SoftMRP: a Software Emulation of the Magnetic Resonator Piano
The Magnetic Resonator Piano (MRP) is a relatively well-established DMI which significantly expands the capabilities of the acoustic piano. This paper presents SoftMRP, a Max/MSP patch designed to emulate the physical MRP and thereby to allow rehearsal of MRP repertoire and performance techniques using any MIDI keyboard and expression pedal; it is hoped that the development of such a tool will encourage even more widespread adoption of the original instrument amongst composers and performers. This paper explains SoftMRP’s features and limitations, discussing the challenges of approximating responses which rely upon the MRP’s continuous sensing of key position, and considering ways in which the development of the emulation might feed back into the development of the original instrument, both specifically and more broadly: since it was designed by a composer, based on his experience of writing for the instrument, it offers the MRP’s designers an insight into how the instrument is conceptualised and understood by the musicians who use it.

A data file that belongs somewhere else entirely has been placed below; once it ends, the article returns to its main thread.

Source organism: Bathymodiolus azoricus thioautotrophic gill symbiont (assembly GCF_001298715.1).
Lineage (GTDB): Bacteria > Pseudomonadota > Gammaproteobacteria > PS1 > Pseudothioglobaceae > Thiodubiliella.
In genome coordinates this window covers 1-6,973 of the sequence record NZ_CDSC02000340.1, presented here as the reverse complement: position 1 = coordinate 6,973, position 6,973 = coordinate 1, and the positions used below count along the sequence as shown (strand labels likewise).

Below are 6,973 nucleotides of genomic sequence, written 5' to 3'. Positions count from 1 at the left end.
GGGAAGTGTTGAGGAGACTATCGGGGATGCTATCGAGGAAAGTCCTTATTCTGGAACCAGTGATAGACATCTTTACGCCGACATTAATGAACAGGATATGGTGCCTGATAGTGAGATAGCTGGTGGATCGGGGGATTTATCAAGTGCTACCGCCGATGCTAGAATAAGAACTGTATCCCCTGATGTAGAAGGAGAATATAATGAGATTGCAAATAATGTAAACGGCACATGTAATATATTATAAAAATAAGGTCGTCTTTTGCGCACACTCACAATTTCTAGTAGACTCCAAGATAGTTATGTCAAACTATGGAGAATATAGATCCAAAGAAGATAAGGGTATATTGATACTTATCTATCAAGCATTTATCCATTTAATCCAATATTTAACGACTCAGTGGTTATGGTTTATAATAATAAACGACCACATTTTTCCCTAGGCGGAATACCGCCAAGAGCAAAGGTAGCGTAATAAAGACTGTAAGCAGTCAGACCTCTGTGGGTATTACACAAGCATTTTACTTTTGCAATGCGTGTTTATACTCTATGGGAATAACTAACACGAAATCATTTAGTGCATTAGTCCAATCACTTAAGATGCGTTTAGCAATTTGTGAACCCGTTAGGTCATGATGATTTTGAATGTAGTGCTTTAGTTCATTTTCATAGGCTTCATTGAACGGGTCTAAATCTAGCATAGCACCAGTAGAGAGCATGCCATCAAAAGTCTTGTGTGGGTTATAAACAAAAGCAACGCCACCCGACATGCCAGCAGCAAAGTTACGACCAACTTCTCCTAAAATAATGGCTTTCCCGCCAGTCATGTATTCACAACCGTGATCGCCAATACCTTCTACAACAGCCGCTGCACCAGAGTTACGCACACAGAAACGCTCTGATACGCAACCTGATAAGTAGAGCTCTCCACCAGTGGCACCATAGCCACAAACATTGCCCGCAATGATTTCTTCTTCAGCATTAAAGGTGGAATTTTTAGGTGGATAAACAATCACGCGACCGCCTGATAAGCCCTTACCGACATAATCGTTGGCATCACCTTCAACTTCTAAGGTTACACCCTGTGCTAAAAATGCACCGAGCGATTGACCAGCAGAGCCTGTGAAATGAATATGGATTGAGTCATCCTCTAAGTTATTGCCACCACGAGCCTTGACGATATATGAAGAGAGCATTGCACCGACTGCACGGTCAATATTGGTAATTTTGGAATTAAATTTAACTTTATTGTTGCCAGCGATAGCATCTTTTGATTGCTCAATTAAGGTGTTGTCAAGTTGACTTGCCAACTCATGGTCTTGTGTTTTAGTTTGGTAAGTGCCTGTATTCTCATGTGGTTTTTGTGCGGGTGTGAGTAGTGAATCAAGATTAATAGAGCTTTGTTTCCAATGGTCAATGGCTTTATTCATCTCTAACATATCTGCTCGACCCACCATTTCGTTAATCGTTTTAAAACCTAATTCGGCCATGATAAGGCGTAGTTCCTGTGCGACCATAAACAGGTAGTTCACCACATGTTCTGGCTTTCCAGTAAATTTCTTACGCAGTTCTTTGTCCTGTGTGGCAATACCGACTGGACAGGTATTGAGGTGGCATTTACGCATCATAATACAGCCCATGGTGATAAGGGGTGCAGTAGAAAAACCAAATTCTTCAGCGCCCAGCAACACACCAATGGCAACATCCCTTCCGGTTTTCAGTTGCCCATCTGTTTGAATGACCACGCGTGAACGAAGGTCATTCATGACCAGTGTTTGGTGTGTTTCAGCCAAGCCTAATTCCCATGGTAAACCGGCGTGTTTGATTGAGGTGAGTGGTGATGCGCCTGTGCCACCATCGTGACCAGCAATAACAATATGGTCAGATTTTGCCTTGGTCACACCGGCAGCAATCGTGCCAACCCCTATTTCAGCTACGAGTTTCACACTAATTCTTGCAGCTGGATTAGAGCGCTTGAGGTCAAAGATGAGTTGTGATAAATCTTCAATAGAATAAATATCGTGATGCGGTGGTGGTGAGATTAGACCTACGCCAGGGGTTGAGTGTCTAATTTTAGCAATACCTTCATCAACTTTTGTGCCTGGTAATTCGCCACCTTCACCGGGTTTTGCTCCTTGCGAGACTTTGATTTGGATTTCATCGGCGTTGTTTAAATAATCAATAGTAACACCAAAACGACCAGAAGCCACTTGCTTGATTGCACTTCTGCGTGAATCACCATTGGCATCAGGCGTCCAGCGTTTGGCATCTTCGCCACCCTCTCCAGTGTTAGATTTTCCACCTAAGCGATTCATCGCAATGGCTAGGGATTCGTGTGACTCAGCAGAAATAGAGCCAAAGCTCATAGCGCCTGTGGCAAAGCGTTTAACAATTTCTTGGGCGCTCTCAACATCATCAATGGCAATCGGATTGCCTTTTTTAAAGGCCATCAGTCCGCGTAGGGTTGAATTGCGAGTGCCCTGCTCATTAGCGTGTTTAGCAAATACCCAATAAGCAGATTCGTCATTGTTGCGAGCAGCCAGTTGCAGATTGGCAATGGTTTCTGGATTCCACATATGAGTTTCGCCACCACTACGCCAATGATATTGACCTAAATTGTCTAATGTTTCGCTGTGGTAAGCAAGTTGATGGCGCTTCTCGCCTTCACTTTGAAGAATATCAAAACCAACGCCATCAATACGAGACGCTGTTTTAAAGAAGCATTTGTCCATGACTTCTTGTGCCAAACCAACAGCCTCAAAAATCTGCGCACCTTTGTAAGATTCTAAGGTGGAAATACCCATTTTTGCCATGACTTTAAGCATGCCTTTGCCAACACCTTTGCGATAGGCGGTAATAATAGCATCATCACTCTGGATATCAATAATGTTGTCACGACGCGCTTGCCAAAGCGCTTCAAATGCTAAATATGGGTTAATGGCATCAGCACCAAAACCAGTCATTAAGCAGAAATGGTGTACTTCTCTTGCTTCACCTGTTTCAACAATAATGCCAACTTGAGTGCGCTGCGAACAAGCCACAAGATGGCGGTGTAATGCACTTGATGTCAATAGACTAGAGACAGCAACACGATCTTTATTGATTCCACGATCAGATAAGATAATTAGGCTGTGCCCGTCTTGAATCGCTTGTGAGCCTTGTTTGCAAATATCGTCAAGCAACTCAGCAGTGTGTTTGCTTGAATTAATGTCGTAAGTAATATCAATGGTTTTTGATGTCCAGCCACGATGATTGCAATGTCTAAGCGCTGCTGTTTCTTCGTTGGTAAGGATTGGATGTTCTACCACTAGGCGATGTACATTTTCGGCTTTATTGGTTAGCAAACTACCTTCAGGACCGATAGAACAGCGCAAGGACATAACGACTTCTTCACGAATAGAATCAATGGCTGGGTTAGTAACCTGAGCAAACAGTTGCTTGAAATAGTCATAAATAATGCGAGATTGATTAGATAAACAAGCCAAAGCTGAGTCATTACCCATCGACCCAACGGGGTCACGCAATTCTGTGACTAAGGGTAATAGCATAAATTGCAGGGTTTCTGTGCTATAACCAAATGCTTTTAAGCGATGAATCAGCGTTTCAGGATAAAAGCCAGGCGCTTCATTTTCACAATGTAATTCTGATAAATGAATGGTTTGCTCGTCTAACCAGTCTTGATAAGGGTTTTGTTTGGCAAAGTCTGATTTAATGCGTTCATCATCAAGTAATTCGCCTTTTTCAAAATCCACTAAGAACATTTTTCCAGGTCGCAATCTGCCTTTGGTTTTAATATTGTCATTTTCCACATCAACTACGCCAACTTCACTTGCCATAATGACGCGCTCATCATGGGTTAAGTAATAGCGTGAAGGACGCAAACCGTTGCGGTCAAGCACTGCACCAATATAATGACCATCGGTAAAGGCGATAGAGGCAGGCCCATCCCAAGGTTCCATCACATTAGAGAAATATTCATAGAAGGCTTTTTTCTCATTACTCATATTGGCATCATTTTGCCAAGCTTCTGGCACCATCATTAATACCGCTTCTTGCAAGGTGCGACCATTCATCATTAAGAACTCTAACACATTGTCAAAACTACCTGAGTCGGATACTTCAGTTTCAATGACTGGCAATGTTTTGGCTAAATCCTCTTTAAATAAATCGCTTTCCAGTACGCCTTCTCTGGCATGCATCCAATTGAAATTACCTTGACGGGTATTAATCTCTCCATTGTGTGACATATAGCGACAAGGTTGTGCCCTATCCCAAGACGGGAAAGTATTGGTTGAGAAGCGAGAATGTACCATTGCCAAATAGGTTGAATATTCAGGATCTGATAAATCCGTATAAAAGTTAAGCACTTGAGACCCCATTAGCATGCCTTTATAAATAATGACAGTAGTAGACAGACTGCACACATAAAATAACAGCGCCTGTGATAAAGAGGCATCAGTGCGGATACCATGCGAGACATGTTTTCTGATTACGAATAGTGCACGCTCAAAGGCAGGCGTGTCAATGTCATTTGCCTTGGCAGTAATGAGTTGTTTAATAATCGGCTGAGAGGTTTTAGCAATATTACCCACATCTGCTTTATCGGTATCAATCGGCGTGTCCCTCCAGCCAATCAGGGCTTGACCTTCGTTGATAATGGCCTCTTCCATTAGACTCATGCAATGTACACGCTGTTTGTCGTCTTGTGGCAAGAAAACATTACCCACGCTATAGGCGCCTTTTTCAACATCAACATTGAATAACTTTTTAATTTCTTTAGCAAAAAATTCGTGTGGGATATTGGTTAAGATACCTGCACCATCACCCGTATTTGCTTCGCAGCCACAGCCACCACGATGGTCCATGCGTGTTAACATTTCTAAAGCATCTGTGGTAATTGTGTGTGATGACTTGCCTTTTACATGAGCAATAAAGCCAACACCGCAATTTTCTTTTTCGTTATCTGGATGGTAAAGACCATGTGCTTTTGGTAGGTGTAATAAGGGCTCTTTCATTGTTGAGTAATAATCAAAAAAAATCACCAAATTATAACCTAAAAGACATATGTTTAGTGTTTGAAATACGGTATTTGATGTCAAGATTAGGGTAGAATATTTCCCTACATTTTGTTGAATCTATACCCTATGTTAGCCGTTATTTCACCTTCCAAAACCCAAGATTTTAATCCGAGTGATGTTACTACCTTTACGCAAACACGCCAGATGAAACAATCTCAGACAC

•Applied computing → Sound and music computing; Performing arts
The Magnetic Resonator Piano (MRP) is a DMI which significantly expands the capabilities of the acoustic piano . Taking the form of a kit which may be installed in any grand piano, the MRP uses electromagnetic actuators to induce vibration in the strings, while leaving the conventional hammer action unaffected . This allows the performer to achieve precise dynamic shaping of notes after the relevant keys have been depressed, and also (by means of changes in the frequency of the current passed through the actuators) to produce effects such as pitch bends and harmonics.
Since its creation in 2009, the MRP has been used regularly in performances and recording projects, and has built up a repertoire to which many composers have contributed1 ; it is now, in short, a relatively well-established instrument which has already demonstrated a degree of longevity.